Some of the world’s most famous protests may be against war, or for women’s rights; this most recent one is for the sake of digital freedom. Thousands have taken to the streets of Hungary to protest against a proposed broadband tax law, and it shows just how passionately people feel about their digital rights!
Thousands went to the streets holding their mobile phones (they’re more health and safety than the traditional lighters, and far more fitting in this instance) in anger at a new draft law, proposed by the government of Prime Minister Viktor Orban, to charge 150 forints (£0.40) per gigabyte of data traffic (which would get you about 4.5 hours use of skype, or ten episodes of Corrie).
Those against it say it’s another step on the ‘anti-democratic’ path the government is dancing down. In response, the ruling Fidesz party said it would submit an amendment to the law so that citizens would never have to pay more than 700 florints in a month, which is about £1.78.
That may not sound like a lot (in the UK at least, where a Starbucks latte is double that), but it’s another unpopular decision by the government, and still more than many can afford. Also, the internet – something built on shared knowledge and now vital to in many business and personal situations – is kinda seen as something that everyone should have unrestricted access to. Protest organizer Balazs Gulyas told the crowd: “Those who use the Internet see more of the world, that’s why the government doesn’t want a free Internet. We’re not going to pay an Internet tax to a corrupt tax authority.”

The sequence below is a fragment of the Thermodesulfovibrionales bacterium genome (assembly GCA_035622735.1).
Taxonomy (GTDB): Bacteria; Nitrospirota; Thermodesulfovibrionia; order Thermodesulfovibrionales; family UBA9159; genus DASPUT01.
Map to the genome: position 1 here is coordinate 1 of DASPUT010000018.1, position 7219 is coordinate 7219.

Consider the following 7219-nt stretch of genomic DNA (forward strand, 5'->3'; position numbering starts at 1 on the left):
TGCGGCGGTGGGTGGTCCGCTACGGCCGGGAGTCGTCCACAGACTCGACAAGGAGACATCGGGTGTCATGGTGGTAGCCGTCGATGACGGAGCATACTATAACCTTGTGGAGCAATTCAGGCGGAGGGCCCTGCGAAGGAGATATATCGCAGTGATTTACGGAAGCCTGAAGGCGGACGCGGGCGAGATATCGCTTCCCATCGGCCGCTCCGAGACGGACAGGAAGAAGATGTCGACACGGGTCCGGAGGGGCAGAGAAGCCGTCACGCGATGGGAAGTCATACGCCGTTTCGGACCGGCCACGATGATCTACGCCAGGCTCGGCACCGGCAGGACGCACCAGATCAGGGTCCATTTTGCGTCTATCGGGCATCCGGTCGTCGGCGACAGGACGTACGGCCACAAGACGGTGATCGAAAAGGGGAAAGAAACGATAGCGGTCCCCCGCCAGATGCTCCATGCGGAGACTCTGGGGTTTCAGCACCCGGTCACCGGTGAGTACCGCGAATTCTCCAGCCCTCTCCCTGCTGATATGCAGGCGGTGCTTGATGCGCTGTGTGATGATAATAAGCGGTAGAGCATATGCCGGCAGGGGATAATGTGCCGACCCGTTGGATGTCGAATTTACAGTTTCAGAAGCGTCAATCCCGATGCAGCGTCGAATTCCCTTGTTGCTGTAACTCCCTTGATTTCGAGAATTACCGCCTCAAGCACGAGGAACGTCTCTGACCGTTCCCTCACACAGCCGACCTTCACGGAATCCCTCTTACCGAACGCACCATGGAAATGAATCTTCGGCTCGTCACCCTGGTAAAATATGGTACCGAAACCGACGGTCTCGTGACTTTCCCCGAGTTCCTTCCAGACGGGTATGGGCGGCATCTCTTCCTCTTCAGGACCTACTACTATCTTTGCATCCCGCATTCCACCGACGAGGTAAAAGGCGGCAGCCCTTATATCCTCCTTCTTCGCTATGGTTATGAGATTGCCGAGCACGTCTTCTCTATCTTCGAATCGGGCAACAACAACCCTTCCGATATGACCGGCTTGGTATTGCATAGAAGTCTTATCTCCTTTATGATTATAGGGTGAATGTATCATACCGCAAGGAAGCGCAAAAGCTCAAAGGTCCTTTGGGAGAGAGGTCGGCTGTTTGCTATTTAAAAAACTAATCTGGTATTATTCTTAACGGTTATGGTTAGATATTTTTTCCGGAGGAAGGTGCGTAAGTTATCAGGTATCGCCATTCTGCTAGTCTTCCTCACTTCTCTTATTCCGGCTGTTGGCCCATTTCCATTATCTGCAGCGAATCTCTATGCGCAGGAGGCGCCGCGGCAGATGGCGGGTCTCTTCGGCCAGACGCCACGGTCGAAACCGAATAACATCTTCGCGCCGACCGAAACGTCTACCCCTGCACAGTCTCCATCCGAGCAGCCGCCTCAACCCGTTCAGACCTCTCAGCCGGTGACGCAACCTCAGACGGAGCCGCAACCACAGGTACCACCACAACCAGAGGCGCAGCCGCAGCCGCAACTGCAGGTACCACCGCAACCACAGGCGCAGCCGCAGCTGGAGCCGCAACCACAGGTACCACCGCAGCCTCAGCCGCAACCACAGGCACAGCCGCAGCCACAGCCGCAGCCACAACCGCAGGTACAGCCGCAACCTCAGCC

Neelie Kroes, the EU’s outgoing digital chief, told the Financial Times the measures would damage Hungary’s digital economy: “Unilateral Internet taxes are not a clever idea. It will increase Internet access prices for consumers,” and Hungary already scores below the EU average for internet usage, broadband access and digital regulation. Campaigners say it’s anti-democratic, and will hit the poor hardest, and it’s true that when a government wants to control a population, limiting and controlling their internet usage – a place of knowledge and free speech – can be an effective way of doing it.
Over on the other side, a spokesman for the Hungarian government has said that it won’t mess with Hungary’s digital economy: “This is the charge we heard about the telecom taxes; ultimately, nothing was proved, just the opposite.” This is clearly something that people feel really strongly about though, as the rally is the biggest political protest in Hungary since the current government came to power in 2010; so they may have a job convincing the citizens that it’s a good thing!
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